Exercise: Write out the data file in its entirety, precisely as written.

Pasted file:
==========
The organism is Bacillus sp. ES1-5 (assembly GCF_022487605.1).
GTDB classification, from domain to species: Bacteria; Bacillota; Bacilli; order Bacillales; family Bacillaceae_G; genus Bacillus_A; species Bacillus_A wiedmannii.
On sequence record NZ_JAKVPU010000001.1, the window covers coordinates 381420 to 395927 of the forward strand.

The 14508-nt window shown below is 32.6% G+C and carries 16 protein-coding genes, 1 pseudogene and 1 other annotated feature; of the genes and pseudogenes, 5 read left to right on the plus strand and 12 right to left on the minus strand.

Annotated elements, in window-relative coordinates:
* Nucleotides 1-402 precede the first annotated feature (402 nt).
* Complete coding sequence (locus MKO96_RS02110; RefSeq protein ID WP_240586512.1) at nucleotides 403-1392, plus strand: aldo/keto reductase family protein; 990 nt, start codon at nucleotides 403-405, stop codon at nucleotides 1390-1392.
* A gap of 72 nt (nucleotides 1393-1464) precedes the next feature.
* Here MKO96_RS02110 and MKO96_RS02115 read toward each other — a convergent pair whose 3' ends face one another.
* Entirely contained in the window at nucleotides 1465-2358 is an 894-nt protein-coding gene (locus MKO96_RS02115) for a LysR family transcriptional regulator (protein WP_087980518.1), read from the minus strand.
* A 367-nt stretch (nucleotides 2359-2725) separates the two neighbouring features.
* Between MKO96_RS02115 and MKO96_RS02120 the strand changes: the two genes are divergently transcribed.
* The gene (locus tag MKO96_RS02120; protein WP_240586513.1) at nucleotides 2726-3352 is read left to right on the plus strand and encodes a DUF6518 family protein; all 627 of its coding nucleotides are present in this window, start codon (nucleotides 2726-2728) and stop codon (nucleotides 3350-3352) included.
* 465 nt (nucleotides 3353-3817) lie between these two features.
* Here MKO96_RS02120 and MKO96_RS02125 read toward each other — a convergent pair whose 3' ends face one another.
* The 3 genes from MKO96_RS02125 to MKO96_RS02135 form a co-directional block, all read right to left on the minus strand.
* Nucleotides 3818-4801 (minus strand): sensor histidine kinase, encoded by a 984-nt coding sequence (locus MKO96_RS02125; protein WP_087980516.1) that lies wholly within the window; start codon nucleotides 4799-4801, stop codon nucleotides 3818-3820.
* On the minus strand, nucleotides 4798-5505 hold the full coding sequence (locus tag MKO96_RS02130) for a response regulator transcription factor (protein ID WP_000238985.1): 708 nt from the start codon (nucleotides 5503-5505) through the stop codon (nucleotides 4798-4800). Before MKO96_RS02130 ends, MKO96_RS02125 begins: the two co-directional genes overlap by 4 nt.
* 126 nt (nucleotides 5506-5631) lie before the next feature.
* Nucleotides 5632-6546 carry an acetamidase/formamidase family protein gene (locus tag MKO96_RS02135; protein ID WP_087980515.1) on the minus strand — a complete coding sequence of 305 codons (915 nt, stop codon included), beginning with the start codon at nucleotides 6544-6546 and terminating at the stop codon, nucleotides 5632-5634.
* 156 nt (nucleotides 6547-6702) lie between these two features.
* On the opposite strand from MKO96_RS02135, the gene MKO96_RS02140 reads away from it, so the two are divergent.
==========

The organism is Bacillus sp. ES1-5 (assembly GCF_022487605.1).
GTDB classification, from domain to species: Bacteria; Bacillota; Bacilli; order Bacillales; family Bacillaceae_G; genus Bacillus_A; species Bacillus_A wiedmannii.
On sequence record NZ_JAKVPU010000001.1, the window covers coordinates 381420 to 395927 of the forward strand.

The 14508-nt window shown below is 32.6% G+C and carries 16 protein-coding genes, 1 pseudogene and 1 other annotated feature; of the genes and pseudogenes, 5 read left to right on the plus strand and 12 right to left on the minus strand.

Annotated elements, in window-relative coordinates:
* Nucleotides 1-402 precede the first annotated feature (402 nt).
* Complete coding sequence (locus MKO96_RS02110; RefSeq protein ID WP_240586512.1) at nucleotides 403-1392, plus strand: aldo/keto reductase family protein; 990 nt, start codon at nucleotides 403-405, stop codon at nucleotides 1390-1392.
* A gap of 72 nt (nucleotides 1393-1464) precedes the next feature.
* Here MKO96_RS02110 and MKO96_RS02115 read toward each other — a convergent pair whose 3' ends face one another.
* Entirely contained in the window at nucleotides 1465-2358 is an 894-nt protein-coding gene (locus MKO96_RS02115) for a LysR family transcriptional regulator (protein WP_087980518.1), read from the minus strand.
* A 367-nt stretch (nucleotides 2359-2725) separates the two neighbouring features.
* Between MKO96_RS02115 and MKO96_RS02120 the strand changes: the two genes are divergently transcribed.
* The gene (locus tag MKO96_RS02120; protein WP_240586513.1) at nucleotides 2726-3352 is read left to right on the plus strand and encodes a DUF6518 family protein; all 627 of its coding nucleotides are present in this window, start codon (nucleotides 2726-2728) and stop codon (nucleotides 3350-3352) included.
* 465 nt (nucleotides 3353-3817) lie between these two features.
* Here MKO96_RS02120 and MKO96_RS02125 read toward each other — a convergent pair whose 3' ends face one another.
* The 3 genes from MKO96_RS02125 to MKO96_RS02135 form a co-directional block, all read right to left on the minus strand.
* Nucleotides 3818-4801 (minus strand): sensor histidine kinase, encoded by a 984-nt coding sequence (locus MKO96_RS02125; protein WP_087980516.1) that lies wholly within the window; start codon nucleotides 4799-4801, stop codon nucleotides 3818-3820.
* On the minus strand, nucleotides 4798-5505 hold the full coding sequence (locus tag MKO96_RS02130) for a response regulator transcription factor (protein ID WP_000238985.1): 708 nt from the start codon (nucleotides 5503-5505) through the stop codon (nucleotides 4798-4800). Before MKO96_RS02130 ends, MKO96_RS02125 begins: the two co-directional genes overlap by 4 nt.
* 126 nt (nucleotides 5506-5631) lie before the next feature.
* Nucleotides 5632-6546 carry an acetamidase/formamidase family protein gene (locus tag MKO96_RS02135; protein ID WP_087980515.1) on the minus strand — a complete coding sequence of 305 codons (915 nt, stop codon included), beginning with the start codon at nucleotides 6544-6546 and terminating at the stop codon, nucleotides 5632-5634.
* 156 nt (nucleotides 6547-6702) lie between these two features.
* On the opposite strand from MKO96_RS02135, the gene MKO96_RS02140 reads away from it, so the two are divergent.